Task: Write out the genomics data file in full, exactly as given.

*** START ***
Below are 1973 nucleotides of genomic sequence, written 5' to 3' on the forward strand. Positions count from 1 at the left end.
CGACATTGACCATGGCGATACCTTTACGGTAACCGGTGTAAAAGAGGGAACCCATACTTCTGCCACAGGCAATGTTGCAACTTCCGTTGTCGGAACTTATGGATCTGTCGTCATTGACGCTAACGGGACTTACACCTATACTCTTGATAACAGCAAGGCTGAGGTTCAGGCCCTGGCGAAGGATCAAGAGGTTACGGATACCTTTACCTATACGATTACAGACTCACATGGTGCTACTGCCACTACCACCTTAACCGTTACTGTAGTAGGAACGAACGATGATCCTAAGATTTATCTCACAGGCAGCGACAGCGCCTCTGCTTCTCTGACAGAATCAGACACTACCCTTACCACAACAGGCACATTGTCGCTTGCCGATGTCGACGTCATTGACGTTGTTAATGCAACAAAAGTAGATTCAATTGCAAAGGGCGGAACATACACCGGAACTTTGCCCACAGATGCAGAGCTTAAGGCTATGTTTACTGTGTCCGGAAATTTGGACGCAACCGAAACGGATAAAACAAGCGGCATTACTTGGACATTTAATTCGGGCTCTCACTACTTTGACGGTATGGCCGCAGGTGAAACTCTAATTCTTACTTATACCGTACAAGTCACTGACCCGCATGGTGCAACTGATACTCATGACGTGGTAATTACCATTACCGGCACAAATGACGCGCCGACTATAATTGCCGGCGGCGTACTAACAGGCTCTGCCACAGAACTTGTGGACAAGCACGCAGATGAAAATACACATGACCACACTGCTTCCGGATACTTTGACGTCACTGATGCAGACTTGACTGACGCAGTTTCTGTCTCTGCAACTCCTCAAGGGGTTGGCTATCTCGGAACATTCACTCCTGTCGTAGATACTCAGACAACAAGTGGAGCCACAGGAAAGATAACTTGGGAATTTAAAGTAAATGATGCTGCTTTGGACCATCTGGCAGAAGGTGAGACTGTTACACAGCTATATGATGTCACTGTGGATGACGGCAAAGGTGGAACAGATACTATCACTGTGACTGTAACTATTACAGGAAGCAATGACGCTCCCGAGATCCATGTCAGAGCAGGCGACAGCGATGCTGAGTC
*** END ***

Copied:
Below are 1973 nucleotides of genomic sequence, written 5' to 3' on the forward strand. Positions count from 1 at the left end.
CGACATTGACCATGGCGATACCTTTACGGTAACCGGTGTAAAAGAGGGAACCCATACTTCTGCCACAGGCAATGTTGCAACTTCCGTTGTCGGAACTTATGGATCTGTCGTCATTGACGCTAACGGGACTTACACCTATACTCTTGATAACAGCAAGGCTGAGGTTCAGGCCCTGGCGAAGGATCAAGAGGTTACGGATACCTTTACCTATACGATTACAGACTCACATGGTGCTACTGCCACTACCACCTTAACCGTTACTGTAGTAGGAACGAACGATGATCCTAAGATTTATCTCACAGGCAGCGACAGCGCCTCTGCTTCTCTGACAGAATCAGACACTACCCTTACCACAACAGGCACATTGTCGCTTGCCGATGTCGACGTCATTGACGTTGTTAATGCAACAAAAGTAGATTCAATTGCAAAGGGCGGAACATACACCGGAACTTTGCCCACAGATGCAGAGCTTAAGGCTATGTTTACTGTGTCCGGAAATTTGGACGCAACCGAAACGGATAAAACAAGCGGCATTACTTGGACATTTAATTCGGGCTCTCACTACTTTGACGGTATGGCCGCAGGTGAAACTCTAATTCTTACTTATACCGTACAAGTCACTGACCCGCATGGTGCAACTGATACTCATGACGTGGTAATTACCATTACCGGCACAAATGACGCGCCGACTATAATTGCCGGCGGCGTACTAACAGGCTCTGCCACAGAACTTGTGGACAAGCACGCAGATGAAAATACACATGACCACACTGCTTCCGGATACTTTGACGTCACTGATGCAGACTTGACTGACGCAGTTTCTGTCTCTGCAACTCCTCAAGGGGTTGGCTATCTCGGAACATTCACTCCTGTCGTAGATACTCAGACAACAAGTGGAGCCACAGGAAAGATAACTTGGGAATTTAAAGTAAATGATGCTGCTTTGGACCATCTGGCAGAAGGTGAGACTGTTACACAGCTATATGATGTCACTGTGGATGACGGCAAAGGTGGAACAGATACTATCACTGTGACTGTAACTATTACAGGAAGCAATGACGCTCCCGAGATCCATGTCAGAGCAGGCGACAGCGATGCTGAGTC